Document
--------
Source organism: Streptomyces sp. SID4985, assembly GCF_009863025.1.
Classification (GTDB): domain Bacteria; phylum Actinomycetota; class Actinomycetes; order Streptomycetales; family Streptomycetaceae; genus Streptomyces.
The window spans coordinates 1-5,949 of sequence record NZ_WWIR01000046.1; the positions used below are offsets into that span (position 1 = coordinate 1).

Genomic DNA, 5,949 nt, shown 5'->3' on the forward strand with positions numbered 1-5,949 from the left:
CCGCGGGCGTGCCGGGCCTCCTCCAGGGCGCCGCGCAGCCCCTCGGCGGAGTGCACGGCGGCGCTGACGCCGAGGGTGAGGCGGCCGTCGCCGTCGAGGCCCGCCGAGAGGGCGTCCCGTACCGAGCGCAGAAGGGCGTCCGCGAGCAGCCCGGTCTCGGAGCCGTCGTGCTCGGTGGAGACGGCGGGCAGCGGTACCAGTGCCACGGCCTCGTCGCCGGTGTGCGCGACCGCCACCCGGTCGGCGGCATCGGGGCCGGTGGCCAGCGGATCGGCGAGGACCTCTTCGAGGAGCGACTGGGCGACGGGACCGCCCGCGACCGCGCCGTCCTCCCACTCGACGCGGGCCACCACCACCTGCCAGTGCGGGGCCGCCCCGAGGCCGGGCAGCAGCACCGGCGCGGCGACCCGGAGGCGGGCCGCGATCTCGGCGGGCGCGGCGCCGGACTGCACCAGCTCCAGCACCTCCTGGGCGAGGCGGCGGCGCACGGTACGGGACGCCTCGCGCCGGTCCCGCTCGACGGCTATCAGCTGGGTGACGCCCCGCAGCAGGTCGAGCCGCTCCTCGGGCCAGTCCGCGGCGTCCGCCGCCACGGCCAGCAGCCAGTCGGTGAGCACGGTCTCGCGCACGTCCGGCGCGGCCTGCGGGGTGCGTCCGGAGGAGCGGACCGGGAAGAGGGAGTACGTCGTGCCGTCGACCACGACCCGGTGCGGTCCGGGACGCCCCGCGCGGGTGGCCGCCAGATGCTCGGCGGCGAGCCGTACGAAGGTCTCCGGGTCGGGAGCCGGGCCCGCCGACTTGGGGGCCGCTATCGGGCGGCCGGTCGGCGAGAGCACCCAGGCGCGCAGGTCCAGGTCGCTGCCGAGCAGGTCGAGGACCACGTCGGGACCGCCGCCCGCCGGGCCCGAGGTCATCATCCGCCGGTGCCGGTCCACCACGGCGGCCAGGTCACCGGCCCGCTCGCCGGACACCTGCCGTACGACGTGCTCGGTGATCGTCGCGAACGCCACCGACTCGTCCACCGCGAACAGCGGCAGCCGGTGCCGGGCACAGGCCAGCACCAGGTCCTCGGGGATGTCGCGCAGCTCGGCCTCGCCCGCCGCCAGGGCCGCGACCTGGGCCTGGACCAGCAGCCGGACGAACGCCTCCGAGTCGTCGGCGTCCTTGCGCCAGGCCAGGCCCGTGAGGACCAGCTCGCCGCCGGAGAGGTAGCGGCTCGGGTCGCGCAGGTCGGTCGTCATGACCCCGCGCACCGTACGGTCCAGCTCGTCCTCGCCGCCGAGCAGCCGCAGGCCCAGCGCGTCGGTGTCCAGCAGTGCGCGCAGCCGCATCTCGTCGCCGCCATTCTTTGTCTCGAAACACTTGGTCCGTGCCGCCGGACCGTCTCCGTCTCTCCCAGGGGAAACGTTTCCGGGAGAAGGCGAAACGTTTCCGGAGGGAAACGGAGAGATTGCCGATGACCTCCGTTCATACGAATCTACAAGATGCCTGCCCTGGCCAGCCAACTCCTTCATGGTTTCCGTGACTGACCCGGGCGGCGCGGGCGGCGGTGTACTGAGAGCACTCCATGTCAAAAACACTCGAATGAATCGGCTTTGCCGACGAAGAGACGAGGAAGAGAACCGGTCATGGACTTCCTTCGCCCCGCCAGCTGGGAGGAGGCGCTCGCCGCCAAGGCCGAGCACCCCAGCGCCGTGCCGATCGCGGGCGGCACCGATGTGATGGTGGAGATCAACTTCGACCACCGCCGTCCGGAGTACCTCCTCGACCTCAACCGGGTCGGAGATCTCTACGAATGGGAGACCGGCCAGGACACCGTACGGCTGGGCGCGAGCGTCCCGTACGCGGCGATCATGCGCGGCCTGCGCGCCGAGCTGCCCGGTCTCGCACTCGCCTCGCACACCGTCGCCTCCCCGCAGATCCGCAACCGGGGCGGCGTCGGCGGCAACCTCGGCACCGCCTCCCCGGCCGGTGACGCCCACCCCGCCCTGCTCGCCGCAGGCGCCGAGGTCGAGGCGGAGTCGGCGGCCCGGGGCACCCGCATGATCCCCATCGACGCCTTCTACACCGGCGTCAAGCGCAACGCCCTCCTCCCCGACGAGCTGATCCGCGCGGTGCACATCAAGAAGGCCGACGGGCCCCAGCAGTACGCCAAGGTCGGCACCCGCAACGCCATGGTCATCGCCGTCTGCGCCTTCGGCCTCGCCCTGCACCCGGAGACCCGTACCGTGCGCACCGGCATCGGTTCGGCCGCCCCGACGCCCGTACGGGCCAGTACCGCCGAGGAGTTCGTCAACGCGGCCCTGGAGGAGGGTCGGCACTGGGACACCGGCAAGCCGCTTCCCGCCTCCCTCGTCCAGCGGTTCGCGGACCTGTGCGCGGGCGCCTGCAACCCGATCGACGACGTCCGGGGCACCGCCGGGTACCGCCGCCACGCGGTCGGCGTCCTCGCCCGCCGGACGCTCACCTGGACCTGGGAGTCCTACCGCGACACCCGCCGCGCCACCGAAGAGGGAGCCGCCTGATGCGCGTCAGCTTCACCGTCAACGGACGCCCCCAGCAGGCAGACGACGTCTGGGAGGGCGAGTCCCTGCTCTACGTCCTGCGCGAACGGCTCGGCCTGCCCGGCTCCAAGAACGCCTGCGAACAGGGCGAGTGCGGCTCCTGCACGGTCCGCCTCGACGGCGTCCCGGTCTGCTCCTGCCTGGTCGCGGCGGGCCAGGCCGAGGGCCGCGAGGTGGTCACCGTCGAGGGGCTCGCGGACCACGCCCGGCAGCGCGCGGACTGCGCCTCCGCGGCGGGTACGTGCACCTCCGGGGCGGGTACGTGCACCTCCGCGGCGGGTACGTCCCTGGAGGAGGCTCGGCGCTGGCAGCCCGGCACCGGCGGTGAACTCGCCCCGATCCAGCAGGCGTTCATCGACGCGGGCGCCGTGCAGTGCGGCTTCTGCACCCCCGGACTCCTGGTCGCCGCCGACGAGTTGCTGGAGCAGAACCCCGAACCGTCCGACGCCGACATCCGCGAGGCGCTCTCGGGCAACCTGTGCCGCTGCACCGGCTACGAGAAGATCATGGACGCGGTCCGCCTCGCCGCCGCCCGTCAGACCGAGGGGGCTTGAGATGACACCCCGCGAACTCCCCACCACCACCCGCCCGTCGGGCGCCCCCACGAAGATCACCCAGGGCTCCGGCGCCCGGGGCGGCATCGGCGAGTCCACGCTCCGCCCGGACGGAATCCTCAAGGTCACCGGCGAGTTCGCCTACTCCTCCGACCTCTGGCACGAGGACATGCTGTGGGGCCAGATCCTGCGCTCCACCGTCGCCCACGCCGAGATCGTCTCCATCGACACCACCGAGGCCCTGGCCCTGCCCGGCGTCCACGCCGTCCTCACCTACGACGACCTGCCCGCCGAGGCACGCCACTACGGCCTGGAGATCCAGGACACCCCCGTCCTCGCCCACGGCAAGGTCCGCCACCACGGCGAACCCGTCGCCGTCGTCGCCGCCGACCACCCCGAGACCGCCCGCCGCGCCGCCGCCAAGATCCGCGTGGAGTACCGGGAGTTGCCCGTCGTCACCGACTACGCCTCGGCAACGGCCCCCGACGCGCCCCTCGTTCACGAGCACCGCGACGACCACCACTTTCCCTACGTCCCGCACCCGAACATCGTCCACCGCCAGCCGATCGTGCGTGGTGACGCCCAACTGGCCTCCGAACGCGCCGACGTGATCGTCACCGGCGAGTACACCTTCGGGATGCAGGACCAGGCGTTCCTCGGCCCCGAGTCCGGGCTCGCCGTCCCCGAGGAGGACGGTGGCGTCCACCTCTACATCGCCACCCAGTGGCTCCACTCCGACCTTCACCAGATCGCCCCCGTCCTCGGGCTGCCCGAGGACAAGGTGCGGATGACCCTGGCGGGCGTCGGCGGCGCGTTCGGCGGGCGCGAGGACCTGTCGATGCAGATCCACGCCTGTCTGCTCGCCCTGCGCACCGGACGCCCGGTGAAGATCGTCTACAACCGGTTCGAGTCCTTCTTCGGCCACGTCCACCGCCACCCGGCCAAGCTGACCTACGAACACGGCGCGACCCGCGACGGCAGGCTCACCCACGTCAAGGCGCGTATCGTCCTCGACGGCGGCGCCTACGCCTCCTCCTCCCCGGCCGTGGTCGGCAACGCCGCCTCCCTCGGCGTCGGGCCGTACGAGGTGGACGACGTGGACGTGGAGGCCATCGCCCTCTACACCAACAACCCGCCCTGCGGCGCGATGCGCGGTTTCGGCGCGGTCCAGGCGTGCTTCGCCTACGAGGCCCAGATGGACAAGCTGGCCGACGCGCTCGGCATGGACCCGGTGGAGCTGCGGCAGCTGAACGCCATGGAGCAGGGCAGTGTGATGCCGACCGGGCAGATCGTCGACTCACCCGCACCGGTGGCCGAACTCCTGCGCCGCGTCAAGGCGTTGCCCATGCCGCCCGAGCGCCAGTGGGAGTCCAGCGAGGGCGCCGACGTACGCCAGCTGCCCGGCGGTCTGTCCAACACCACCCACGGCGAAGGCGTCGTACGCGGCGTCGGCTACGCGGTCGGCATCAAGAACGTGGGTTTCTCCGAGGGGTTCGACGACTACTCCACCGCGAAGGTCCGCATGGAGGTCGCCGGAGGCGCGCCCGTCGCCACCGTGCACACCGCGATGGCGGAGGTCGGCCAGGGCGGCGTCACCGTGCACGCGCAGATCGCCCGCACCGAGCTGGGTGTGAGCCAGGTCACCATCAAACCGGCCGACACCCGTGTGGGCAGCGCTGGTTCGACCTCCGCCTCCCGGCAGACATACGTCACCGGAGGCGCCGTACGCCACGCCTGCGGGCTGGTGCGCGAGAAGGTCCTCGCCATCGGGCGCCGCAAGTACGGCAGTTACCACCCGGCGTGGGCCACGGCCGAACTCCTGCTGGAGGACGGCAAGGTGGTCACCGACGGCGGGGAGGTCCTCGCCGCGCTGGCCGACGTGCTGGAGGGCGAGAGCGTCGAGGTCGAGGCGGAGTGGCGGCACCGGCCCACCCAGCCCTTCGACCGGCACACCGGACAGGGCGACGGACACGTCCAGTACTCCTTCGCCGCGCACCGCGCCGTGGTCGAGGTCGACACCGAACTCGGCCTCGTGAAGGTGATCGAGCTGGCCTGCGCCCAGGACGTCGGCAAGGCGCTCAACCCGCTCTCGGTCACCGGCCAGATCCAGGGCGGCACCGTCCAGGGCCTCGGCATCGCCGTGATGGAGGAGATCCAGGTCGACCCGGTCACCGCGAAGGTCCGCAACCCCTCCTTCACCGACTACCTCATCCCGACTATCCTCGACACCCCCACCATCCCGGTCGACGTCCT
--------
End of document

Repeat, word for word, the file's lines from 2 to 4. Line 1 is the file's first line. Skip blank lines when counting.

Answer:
Classification (GTDB): domain Bacteria; phylum Actinomycetota; class Actinomycetes; order Streptomycetales; family Streptomycetaceae; genus Streptomyces.
The window spans coordinates 1-5,949 of sequence record NZ_WWIR01000046.1; the positions used below are offsets into that span (position 1 = coordinate 1).

Genomic DNA, 5,949 nt, shown 5'->3' on the forward strand with positions numbered 1-5,949 from the left: